When Roberta Lee and her family move from Chinatown into Metropolis proper, not everyone is as welcoming as they should be. Roberta’s brother Tommy has no trouble fitting in and making friends; Roberta is awkward but determined not to let the bigots win. Meanwhile, Superman is dealing with his own identity crisis: he can pass for human and has assimilated into American culture, but does he truly belong here? Both he and Roberta must learn to embrace the things that make them unique if they are to save the day!

Undocumented An Immigrant's Fight cover

Undocumented: A Worker’s Fight by Duncan Tonatiuh

Despite his young age, Juan’s entire family depends on him to scratch out a living. He makes the dangerous decision to sneak into the United States in the hopes of earning more money to send home to Mexico. But when his employers refuse to pay him fairly, Juan resolves to stand up and fight for his rights, no matter the risk. Juan’s bravery, Tonatiuh’s distinctive art style, and the book’s creative formatting (it folds out like an accordion-style, pre-Colombian codex) make Undocumented an unforgettable reading experience.

Nonfiction Comics About Immigrants

cover image of Almost American Girl by Robin Ha

Almost American Girl by Robin Ha

This charming, award-winning young adult comic is the autobiographical tale of Robin Ha, whose quiet life with her mother in Korea is upended when her mother abruptly decides to marry and move to America. Angry and isolated, Robin wonders if she will ever be able to fit in with her new family and new country. Ultimately, it is her love for comic books that gives her the chance to find a place that she can truly call home.

The Best We Could cover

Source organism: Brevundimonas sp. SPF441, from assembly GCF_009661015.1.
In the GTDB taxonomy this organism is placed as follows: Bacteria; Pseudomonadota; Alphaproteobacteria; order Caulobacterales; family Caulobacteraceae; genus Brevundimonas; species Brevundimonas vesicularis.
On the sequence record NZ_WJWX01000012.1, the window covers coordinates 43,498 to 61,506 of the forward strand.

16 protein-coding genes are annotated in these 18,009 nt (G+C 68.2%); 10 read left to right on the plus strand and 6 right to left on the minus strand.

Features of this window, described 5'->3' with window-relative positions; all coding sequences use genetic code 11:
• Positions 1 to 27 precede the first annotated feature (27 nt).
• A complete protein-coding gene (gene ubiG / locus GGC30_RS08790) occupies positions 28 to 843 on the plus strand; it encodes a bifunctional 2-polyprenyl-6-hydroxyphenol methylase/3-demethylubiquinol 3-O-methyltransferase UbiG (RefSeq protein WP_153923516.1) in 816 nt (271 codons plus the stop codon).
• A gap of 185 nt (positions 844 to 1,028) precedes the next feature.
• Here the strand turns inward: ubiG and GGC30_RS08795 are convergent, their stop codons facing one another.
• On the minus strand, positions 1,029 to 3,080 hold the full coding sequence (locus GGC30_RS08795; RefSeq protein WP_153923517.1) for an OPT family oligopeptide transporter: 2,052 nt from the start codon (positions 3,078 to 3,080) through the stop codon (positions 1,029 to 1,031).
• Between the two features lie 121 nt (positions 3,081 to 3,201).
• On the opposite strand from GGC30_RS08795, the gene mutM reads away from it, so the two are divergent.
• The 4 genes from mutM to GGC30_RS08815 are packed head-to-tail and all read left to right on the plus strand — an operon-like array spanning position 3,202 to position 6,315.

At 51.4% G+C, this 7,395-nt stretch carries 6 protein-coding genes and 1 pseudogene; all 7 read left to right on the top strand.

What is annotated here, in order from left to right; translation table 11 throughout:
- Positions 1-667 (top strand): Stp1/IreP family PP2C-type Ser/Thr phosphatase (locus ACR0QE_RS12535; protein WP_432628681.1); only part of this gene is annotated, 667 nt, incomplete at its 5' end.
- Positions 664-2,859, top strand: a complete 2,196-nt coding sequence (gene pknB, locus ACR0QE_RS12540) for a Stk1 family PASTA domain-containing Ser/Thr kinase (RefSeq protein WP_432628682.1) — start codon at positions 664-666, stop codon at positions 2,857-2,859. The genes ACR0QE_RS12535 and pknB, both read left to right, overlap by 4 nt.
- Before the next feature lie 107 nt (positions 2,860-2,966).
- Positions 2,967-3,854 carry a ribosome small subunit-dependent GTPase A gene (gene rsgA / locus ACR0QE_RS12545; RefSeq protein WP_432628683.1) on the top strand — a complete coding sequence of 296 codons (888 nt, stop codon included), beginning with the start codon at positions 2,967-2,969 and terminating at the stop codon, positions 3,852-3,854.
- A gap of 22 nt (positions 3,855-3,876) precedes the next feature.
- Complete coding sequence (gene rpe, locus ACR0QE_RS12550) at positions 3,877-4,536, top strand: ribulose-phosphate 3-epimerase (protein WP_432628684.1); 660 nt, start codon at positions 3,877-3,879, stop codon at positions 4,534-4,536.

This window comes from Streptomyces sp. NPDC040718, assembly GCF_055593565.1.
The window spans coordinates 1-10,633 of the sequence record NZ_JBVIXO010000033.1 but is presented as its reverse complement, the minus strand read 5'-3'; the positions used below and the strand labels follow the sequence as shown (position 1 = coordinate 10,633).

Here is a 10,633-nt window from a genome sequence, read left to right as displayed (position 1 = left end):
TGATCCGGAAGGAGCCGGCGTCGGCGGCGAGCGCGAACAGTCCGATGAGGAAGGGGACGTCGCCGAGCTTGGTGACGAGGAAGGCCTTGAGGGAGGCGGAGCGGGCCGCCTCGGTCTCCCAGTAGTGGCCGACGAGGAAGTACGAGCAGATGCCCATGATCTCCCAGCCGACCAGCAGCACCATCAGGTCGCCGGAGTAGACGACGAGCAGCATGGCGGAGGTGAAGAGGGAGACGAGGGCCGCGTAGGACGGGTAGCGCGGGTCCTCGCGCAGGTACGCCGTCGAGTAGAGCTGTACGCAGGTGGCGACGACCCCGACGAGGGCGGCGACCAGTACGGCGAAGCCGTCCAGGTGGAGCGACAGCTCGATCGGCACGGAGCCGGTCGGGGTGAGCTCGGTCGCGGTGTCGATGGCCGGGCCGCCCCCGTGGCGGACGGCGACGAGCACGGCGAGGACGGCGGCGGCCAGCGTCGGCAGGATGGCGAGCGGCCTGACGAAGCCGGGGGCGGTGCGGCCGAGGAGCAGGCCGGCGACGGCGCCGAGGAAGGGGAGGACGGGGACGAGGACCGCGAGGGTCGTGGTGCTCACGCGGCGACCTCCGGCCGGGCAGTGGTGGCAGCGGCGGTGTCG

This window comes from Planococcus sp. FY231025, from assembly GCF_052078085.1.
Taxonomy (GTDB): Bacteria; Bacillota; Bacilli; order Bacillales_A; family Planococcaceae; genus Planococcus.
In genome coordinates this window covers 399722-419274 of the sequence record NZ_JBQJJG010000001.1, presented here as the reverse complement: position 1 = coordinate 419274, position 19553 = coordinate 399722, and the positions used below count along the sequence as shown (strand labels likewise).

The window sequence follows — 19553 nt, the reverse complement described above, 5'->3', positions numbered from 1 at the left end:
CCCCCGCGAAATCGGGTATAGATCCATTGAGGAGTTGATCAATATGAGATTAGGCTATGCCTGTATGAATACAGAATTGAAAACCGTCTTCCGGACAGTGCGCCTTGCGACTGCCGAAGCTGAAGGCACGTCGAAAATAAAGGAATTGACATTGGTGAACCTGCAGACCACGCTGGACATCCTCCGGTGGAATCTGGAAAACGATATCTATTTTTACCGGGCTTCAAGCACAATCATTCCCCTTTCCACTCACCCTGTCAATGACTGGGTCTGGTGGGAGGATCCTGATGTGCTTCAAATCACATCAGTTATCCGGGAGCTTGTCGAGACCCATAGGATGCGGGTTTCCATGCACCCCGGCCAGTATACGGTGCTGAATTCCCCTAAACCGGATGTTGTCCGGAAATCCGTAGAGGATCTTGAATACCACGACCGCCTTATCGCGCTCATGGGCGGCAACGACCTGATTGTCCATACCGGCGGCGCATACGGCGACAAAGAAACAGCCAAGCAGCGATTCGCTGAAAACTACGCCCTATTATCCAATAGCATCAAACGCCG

The Best We Could Do by Thi Bui

Thi Bui’s family was forced to leave Vietnam at the end of the Vietnam War in the mid 1970s. Being in America meant they were out of immediate danger, and yet the experience of being newcomers to a very foreign land presented formidable challenges. The Best We Could Do is a difficult but richly rewarding story about the impossible decisions one immigrant family made to survive.

Escaping Wars and Waves cover

Escaping Wars and Waves: Encounters with Syrian Refugees by Olivier Kugler

Over a period of four years, Kugler visited refugee camps in Iraqi Kurdistan and various European countries, collecting stories from Syrians who had fled civil war in search of safety and security. The final result of his efforts is Escaping Wars and Waves, an award-winning comic book about the harrowing, extraordinary circumstances these ordinary people have experienced. Each page is a riot of detail that shows the chaos of the camps and the humanity of the people in them.

soviet_daughter

Soviet Daughter: A Graphic Revolution by Julia Alekseyeva

This is the story of two immigrants: Lola, a self-educated Jewish woman who survived the many calamities that hit what is now Ukraine throughout the 20th century, and her great-granddaughter, Julia. The entire family left for the U.S. in the early 1990s. After her beloved great-grandmother’s death, Julia turned Lola’s story into this fascinating comic. The main narrative is interspersed with Julia’s own experiences as a Jewish immigrant to America, how her family’s history affected her, and how her relationship with Lola provided solace during her lonely childhood.

cover image of When Stars Are Scattered by Victoria Jamieson and Omar Mohamed

When Stars Are Scattered by Victoria Jamieson and Omar Mohamed

Omar and Hassan have only each other to rely on: they have been separated from their mother and fled war-torn Somalia. Now they live in a drab Kenyan refugee camp where there are never enough resources to go around. As the older brother, Omar feels it is his duty to do everything he can to take care of Hassan. But does that duty extend to leaving the camp — and his brother — behind to attend school? This acclaimed graphic novel is perfect for readers of all ages.